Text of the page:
In January the creek was in no mood for intruders. Heavily iced, it hissed its brittle protest as I moved out deeper into the stream, further stirring its peace and fleeting dreams of sanctity. The East Branch of the Brandywine Creek was under siege, but it was not me who was its adversary.
Within my view was the silent site where plans for a 180 room resort hotel taunted and menaced the creek. Seven miles south of me, and much closer to our brewery, plans were moving forward to divert the creek, rip its existing bed open, and strip vegetation from the Ludwigs Run tributary, all to lay a larger gas transmission line in. But under the dark winter sky and these portent circumstances, I managed a smile for the photographer who was covering the article on the Brandywine Valley Association, the creek’s friend and protector. It was a smile born of hope.
Here in April, hope is abundant as rains and enthusiastic anglers have brought vitality back to the stream. And the siege is no longer so lop-sided. The Pennsylvania Dept. of Environmental Protection has rejected the proposal of dry-cutting the East Branch for the gas transmission line, opening the door for the pipeline’s owner to use less environmentally disruptive methods, such as direct drilling beneath the streambed to achieve completion of their plans. It had not been such a quiet winter for us at Victory, a cadre of concerned locals and Senators Schroder and Dinniman as we all valiantly petitioned the PA DEP to consider the best solutions for the East Branch in permitting the gas line operator to grow their business.
And a few miles north, the conditional use hearings in front of a township board of supervisors had moved from the country club resort developer’s rhetoric to objective testimony furnished by traffic, land planning and water resource experts hired by the newly formed citizens group, Guardians of the Brandywine. The Wallace Twp. Board of Supervisors are now getting expert testimony on the environmental impact of hotel construction on steep slopes draining directly to the East Branch and grading for golf greens within established forests buffering and abutting the creek. With balanced information, we can hope that they will make good decisions regarding the creek’s fate for us in Downingtown and those in its remaining 40 miles of downstream communities. Not to mention, the Victory fans in 26 other states who have come to greatly appreciate our 12 ounce ‘postcards from Downingtown.’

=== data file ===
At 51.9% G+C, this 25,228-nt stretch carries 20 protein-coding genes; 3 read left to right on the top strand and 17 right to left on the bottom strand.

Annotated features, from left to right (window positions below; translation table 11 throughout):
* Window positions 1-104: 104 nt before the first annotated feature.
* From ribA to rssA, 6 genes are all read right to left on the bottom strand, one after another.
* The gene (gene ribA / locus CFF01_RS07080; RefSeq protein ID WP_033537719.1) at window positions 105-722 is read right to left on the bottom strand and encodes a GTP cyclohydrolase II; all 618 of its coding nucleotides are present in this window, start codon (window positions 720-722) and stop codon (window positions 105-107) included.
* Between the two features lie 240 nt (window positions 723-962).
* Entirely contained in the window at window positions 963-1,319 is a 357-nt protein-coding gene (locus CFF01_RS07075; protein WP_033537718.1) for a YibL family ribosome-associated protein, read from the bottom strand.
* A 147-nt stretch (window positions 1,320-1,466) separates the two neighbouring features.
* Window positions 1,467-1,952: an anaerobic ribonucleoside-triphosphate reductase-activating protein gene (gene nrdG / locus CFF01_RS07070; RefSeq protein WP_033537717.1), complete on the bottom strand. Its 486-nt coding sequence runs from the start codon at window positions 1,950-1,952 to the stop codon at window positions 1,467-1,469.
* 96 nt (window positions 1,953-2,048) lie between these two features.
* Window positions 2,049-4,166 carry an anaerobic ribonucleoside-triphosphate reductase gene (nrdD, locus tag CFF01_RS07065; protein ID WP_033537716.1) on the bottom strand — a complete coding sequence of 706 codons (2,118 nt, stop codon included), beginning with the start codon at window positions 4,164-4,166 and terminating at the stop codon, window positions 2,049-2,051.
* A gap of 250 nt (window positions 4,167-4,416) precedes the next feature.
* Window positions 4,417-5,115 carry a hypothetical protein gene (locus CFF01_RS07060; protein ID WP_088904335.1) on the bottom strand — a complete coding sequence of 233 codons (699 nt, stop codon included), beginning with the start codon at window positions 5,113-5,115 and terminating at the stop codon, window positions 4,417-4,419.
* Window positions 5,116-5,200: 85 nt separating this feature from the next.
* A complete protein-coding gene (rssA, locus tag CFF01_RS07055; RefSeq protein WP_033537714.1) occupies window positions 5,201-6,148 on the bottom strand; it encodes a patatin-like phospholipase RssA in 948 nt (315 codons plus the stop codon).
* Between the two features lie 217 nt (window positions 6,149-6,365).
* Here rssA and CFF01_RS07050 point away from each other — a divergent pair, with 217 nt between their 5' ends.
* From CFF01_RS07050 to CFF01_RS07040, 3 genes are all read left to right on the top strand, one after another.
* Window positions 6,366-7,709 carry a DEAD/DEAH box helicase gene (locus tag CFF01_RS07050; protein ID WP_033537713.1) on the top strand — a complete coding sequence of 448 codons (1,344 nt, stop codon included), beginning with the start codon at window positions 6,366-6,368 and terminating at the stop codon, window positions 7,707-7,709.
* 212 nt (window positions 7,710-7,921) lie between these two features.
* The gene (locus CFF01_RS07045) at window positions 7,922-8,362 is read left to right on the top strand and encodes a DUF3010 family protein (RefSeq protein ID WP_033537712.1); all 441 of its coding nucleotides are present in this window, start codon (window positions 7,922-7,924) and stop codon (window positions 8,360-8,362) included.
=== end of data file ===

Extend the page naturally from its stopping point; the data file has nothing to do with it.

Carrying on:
The quality of those 12 ounce gems is very dependent on high quality water, which the Brandywine delivers to us. High quality and abundance were two keys to us locating in this former papermill town. So, as some explanation to the passion behind this story, you can now understand our devotion to water resource protection. We are, in essence, protecting the beer that you love.
As if natural themselves, the ebb and flow of development threats upon our natural resources grow troubling on audacious proposals and then are tempered by reasonable minds in positions of authority. Usually. But, recognizing that human plans are seldom natural in motive or effect, we all share the responsibility of being a reasonable mind. Like individual water molecules in motion, we need to flow as a harmonious entity toward common objective.
Bill and Ron Brewmasters